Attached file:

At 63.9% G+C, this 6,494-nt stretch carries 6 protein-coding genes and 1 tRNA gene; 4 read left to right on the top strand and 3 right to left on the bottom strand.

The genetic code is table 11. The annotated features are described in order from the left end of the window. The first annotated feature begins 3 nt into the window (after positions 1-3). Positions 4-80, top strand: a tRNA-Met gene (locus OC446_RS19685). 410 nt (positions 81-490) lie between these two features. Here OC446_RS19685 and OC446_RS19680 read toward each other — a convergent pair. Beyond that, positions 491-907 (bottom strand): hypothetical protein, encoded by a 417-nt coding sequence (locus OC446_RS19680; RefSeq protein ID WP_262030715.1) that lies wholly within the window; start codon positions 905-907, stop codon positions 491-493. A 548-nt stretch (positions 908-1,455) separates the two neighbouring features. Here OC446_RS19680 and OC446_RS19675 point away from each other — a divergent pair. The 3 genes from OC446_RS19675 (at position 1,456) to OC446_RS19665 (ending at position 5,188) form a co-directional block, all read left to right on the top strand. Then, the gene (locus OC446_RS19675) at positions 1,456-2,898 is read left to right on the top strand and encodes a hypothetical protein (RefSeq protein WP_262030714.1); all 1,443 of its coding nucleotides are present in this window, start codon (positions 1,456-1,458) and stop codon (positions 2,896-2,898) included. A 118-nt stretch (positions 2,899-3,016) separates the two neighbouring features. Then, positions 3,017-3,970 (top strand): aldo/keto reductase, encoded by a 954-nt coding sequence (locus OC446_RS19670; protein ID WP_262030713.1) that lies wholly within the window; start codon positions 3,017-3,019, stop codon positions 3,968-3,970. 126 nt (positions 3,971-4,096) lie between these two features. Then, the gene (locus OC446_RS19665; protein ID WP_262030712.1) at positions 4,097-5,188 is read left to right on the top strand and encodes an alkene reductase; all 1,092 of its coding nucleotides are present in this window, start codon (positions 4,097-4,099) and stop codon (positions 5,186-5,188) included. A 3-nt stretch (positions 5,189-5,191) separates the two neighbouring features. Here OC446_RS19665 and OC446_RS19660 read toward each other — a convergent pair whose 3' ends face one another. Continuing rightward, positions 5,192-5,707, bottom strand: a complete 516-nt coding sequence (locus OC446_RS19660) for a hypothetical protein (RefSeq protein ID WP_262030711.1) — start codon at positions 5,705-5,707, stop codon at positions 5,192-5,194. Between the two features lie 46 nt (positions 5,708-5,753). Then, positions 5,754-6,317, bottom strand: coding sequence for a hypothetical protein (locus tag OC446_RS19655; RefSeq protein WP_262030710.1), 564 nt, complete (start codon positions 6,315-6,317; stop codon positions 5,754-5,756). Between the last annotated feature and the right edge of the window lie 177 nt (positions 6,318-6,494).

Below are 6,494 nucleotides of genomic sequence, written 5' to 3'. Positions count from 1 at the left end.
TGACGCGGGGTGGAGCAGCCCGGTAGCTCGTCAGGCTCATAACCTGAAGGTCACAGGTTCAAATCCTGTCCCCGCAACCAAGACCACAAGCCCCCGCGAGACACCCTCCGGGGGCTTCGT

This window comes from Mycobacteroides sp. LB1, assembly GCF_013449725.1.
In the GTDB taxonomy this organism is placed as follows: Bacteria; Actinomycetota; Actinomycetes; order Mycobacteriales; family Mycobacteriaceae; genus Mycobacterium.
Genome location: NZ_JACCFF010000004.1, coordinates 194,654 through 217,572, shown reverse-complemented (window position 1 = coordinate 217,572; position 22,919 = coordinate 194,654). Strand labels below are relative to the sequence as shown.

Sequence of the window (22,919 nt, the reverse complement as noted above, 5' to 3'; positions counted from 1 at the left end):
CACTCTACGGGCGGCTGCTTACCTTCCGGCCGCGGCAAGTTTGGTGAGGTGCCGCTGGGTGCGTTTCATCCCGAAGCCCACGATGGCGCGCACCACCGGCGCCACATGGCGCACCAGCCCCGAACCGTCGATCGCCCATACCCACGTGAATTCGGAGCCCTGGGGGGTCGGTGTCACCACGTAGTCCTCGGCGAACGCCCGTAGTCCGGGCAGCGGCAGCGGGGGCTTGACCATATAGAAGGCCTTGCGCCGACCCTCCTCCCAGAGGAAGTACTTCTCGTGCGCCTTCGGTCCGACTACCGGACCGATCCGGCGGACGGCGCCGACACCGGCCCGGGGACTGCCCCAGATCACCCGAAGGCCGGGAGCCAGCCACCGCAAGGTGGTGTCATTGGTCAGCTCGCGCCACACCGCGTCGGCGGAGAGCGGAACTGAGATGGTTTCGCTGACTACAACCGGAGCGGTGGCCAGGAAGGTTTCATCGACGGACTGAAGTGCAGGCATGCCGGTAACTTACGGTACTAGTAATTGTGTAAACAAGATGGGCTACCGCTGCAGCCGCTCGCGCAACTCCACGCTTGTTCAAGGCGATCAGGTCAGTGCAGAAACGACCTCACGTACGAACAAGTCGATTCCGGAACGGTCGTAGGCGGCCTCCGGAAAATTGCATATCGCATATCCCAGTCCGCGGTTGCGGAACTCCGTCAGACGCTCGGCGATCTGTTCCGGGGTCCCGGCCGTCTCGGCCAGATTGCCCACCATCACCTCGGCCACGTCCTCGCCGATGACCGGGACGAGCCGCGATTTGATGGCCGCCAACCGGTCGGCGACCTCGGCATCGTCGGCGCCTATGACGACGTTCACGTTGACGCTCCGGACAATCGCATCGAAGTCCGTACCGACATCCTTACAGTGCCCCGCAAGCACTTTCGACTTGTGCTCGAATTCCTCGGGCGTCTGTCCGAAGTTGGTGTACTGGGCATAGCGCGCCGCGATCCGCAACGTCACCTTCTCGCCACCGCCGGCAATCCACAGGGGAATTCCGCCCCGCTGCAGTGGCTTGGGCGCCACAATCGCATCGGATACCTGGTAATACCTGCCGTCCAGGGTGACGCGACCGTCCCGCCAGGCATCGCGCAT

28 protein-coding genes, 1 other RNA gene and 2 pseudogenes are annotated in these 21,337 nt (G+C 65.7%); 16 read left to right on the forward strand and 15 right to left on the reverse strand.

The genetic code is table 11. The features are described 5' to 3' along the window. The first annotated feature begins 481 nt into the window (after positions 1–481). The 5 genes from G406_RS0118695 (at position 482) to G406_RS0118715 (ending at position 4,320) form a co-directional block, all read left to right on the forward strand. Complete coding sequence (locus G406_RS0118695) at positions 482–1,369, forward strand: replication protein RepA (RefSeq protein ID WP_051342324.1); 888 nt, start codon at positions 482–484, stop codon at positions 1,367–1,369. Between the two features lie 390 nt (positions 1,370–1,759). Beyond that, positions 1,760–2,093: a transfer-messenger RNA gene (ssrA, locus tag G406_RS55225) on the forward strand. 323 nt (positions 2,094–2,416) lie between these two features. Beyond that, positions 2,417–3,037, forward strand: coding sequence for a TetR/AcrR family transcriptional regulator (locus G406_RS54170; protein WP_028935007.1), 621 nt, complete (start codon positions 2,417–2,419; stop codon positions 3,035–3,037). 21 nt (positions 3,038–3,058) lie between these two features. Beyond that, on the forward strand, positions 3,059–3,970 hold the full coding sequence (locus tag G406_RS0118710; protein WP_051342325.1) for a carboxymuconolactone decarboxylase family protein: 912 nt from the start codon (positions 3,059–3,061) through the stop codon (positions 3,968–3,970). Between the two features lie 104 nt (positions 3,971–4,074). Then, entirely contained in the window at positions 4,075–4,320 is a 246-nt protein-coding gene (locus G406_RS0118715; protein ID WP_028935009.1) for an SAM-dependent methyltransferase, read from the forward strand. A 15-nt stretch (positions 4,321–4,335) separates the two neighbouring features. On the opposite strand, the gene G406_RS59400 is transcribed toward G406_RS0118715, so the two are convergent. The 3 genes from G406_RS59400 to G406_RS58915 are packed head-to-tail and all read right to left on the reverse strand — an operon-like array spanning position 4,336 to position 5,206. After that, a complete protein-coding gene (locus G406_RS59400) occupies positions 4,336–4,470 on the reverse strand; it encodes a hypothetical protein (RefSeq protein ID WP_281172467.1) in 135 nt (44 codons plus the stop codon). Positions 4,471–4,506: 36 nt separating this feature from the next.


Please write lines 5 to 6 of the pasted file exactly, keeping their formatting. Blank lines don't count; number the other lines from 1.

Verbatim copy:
This window comes from Mycobacteroides sp. LB1, assembly GCF_013449725.1.
In the GTDB taxonomy this organism is placed as follows: Bacteria; Actinomycetota; Actinomycetes; order Mycobacteriales; family Mycobacteriaceae; genus Mycobacterium.